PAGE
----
Please reactivate your Everything’s OK alarms. After a short hiatus we’re back with some news from the past month.

Linux kernel 4.4-rc2 released

The next major release of the Linux kernel has reached its second release candidate as of a couple of days ago. 4.4 will be a “longterm” release with an end of life scheduled for February 2018. Some of the highlights of the kernel release due early next year include:

  • Journaling for (software) RAID 5
  • Low-level host access to “Open-Channel” SSDs through the LightNVM project
  • New hardware support for dozens of sensors, controllers, and input devices, including the Corsair Vengeance K90 keyboard (with Cherry MX Red switches!)

You can read through a much more thorough list of user and developer-facing changes on LWN.

Ubuntu Online Summit

The latest Ubuntu Online Summit kicked off way back on November 3. Sessions were held on everything from the LXD container hypervisor to a look at writing scopes in JavaScript. Have a gander at the full list of sessions to find any recorded streams that pique your interest.

Dropping Python 2 from Default 16.04 Install

The upcoming 16.04 LTS release is set to drop Python 2 from default images and installs. The goal was originally set for the current 14.04 LTS release, but all signs point to good progress on removing or porting the remaining packages.

You can look through the UOS notes from the related session to track everyone’s progress (and help out!). If you’re using one of our favourite distros, Lubuntu, there’s a meta bug tracking their progress too.

And, of course, none of this means Python 2 is disappearing from the repos. Popular projects still struggling to update won’t need PPAs or manually compiled packages, but it’s worth keeping in mind if you need Python 2.7 after a fresh install of 16.04.

Removing Brasero and Empathy from Default 16.04 Install

Speaking of dropping packages, the Ubuntu desktop team is looking to drop Brasero and Empathy from default 16.04 installs and images as well – citing the shift towards USB drives for the former, the dwindling number of available chat services for the latter, and the lack of maintenance in both projects. Gnome Calendar was also slated to appear as a new default, but this now looks to be on hold.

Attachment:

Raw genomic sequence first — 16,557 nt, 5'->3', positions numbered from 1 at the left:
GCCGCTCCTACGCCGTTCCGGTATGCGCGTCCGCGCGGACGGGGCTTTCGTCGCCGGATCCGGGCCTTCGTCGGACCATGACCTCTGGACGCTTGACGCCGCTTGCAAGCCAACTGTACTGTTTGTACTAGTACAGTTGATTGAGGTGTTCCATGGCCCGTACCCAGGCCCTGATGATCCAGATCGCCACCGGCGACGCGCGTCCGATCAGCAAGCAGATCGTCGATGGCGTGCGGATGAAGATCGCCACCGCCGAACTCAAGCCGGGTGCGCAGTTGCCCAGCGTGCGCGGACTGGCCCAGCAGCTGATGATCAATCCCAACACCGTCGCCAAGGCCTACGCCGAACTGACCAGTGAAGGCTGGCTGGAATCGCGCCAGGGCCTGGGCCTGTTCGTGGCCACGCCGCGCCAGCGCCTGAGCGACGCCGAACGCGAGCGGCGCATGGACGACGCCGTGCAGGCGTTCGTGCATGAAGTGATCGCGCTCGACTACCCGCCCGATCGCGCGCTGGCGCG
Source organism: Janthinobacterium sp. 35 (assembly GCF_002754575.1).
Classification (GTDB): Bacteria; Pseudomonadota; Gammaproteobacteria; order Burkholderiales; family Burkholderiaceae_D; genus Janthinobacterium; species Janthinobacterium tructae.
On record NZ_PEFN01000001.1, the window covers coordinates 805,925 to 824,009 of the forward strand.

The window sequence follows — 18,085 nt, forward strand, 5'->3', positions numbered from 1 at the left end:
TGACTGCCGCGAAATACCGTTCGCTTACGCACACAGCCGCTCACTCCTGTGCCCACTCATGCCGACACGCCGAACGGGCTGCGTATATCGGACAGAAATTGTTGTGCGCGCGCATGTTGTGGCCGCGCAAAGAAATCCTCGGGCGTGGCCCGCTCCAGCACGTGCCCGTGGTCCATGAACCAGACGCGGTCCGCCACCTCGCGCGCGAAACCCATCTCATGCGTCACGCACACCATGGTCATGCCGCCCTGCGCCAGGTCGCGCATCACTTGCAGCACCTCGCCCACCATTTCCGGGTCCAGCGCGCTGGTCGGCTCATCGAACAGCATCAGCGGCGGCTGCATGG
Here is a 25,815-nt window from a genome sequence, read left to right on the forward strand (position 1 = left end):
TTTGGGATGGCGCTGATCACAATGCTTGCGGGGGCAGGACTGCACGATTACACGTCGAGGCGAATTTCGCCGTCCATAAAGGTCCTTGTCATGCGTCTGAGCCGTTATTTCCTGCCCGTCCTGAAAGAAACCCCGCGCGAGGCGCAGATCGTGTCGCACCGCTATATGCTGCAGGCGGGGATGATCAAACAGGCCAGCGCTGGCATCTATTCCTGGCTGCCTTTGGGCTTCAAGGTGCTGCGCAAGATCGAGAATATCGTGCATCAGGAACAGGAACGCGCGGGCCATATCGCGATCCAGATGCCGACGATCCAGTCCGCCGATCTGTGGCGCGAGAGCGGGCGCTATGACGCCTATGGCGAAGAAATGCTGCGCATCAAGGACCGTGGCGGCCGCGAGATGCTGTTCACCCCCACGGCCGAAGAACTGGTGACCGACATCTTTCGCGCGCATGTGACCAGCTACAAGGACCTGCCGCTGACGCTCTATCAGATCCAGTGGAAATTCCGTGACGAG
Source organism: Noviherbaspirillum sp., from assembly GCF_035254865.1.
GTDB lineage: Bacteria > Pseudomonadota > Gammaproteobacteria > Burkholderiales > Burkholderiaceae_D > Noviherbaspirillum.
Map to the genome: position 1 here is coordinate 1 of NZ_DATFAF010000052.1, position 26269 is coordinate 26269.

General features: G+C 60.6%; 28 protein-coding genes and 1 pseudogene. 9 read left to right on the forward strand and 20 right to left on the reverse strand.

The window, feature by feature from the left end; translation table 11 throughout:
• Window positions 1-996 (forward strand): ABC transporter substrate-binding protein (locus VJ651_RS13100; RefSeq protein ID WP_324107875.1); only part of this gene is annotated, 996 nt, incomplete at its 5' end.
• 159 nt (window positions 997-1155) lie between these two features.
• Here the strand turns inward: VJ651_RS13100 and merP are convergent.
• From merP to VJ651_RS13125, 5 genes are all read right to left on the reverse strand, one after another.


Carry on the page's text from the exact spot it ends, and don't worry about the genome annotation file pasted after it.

New Kubuntu Release Managers

Kubuntu contributors Philip Muškovac and Scarlett Clark are the new Kubuntu release managers following Jonathan Riddell’s departure at the end of last month.

Ubuntu SDK Update

An update to the Ubuntu SDK tools has been released for all Ubuntu versions from 14.04 LTS. The update introduces new packages that make it possible to work with “the most recent UITK and Qt used on the phone images” even when your current release’s packages lag behind the phone’s, as is already the case with 14.04 LTS. The caveat is that the SDK team had to include their own Qt package in a PPA. To get the update, follow the instructions over on the Ubuntu developer blog.

Get the New Ubuntu SDK Tools

For those of you in the states, have a great Thanksgiving and an extra slice of pumpkin pie for us!

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